CaptainSinistersLady.jpg HelenKay: From the title of this book you may expect a swashbuckling alpha hero – sort of a romance read of old where the strong handsome man kidnaps the desperate heroine and through a serious of arguments and fights love blooms. In these other tales, financial interests or vengeance motivates the hero’s actions. Love isn’t the goal; it’s the result.
In some ways that throwback description fits Marshall’s Captain Sinister’s Lady but not really. Morgan Roberts does capture Amanda Stephenson and does decide he wants to keep her. Those characteristics remain. The difference here is in the why and how. The problem here is in the when. One of the drawbacks of the book is that the majority of the romance action takes place in in the first third of the book, leaving the last 200 pages with little conflict or driving force.

Continue reading

The Rogue’s Return–Jo Beverley

theroguesreturn.jpg The romance world loves a great series. Heck, I love a great series, but like so many readers, I am fickle. So few series compel me to continue to the very end (a certain man named Miles Vorkosigan excepted, and even he has his moments). The problem with all series, great and small, is that not every character should be resolved. Some should remain the mist.
In Jo Beverley’s The Rogue’s Return, Simon St. Bride, an English aristocrat in Regency Canada, is preparing to return home with evidence of thievery in the Indian Affairs group. His temper leads to a forced duel with the man he’s fingered; his actions lead to a forced marriage with Jane (Jancy) Otterburn, a recent immigrant from England. Only this Jane Otterburn isn’t the Jane Otterburn he thinks she is – rather than a poor relation of aristocracy, he ends up with the bastard daughter of a respected family.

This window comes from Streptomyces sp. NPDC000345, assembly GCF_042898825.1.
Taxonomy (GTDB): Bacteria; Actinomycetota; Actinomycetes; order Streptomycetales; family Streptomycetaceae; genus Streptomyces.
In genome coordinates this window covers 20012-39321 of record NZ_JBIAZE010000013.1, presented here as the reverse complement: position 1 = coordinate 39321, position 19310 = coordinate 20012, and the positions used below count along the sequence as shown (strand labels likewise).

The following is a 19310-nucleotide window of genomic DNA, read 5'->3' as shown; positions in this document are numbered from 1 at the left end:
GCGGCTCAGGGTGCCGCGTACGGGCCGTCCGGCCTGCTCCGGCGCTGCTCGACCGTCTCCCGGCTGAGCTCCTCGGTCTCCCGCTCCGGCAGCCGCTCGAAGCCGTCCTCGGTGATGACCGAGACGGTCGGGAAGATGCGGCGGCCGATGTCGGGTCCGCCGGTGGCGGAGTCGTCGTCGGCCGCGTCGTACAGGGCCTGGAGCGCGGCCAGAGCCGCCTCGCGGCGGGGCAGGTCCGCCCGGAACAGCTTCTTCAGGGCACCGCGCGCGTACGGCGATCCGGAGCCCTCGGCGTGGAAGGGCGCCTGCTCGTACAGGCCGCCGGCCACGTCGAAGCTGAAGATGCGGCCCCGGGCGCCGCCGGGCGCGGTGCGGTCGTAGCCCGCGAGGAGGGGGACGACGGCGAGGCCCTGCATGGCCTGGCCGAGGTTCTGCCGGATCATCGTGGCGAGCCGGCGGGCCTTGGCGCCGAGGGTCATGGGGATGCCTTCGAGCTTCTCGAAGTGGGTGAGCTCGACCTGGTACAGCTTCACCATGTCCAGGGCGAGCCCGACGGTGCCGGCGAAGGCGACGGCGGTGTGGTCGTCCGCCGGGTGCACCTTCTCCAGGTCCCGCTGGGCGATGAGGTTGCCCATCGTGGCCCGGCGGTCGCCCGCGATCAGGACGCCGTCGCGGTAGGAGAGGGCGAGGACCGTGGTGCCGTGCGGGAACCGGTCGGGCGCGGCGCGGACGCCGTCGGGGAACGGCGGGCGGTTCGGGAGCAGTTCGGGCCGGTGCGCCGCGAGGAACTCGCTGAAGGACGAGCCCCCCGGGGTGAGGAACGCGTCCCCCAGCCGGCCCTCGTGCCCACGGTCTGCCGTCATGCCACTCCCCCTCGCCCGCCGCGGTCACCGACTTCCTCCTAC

Continue reading

Mr. Impossible by Loretta Chase

mrimpossible.jpgIt is, I understand, a simple to thing to write romance. After all, it’s just a formula, right? I am reminded that romance novels are the kind of easy that defines the word whenever I read a book by Loretta Chase. In fact, her novel, Mr. Impossible, is a case study in formulaic historic (Regency-era) romance.

Let us review the formula of this novel: a sexually repressed widow hires a disreputable rake (as opposed, I suppose, a reputable one) to help her find her kidnapped brother. Along the way, she discovers there’s more to the rake than people realize. Also that she’s one lusty lady. They find the brother, vanquish the bad guy, fall in love, and live happily ever after.

Continue reading

Matchmaker, Matchmaker by Joanne Sundell

matchmakermatchmaker.jpgWendy:  At present, the romance section of bookstores teems with contemporaries so hot they might combust, paranormals that stretch the imagination to its furthest reaches, and Regencies that have finally arrived at a genetic bottleneck of population destroying proportions.  There was a time, not too long ago, when heroes were more likely to push cattle than fear sunlight and frontier heroines did what they could to further peaceful relations with Native Americans (ok, Cassie Edwards never stopped writing that book).  Lately, whispers and rumors have abounded that the long dead western would once again rise to the forefront.  There’s some difficulty in imagining tales of westward expansion exciting a romance community that is more demanding and sophisticated now than it was when westerns were last well-liked.  It would seem that if westerns are to make the predicted comeback they’ll need to do so on a fresh horse.

Continue reading

The Most Wonderful Time of the Year by Jenna Lawrence

themostwonderfultimeoftheyear.jpgHelenKay:  In contemporary romance novels a hero often holds a law enforcement job.  Whether he works for the DEA, CIA, FBI, police or any branch of the military, many times the hero is honest, strong and carrying a gun.  Like its contemporary counterpart, the historical hero is often based on a factual job – The Pinkerton Man.  Allan Pinkerton, considered the first private detective and a man of the utmost integrity, ran the Pinkerton Detective Agency.  He sent his men out across the country to solve crimes, hunt down the bad guys and sometimes take on the unfavorable role of squashing union activities.  The Most Wonderful Time Of The Year focuses on one of these upstanding men.  One who is lying to protect his cover.

Continue reading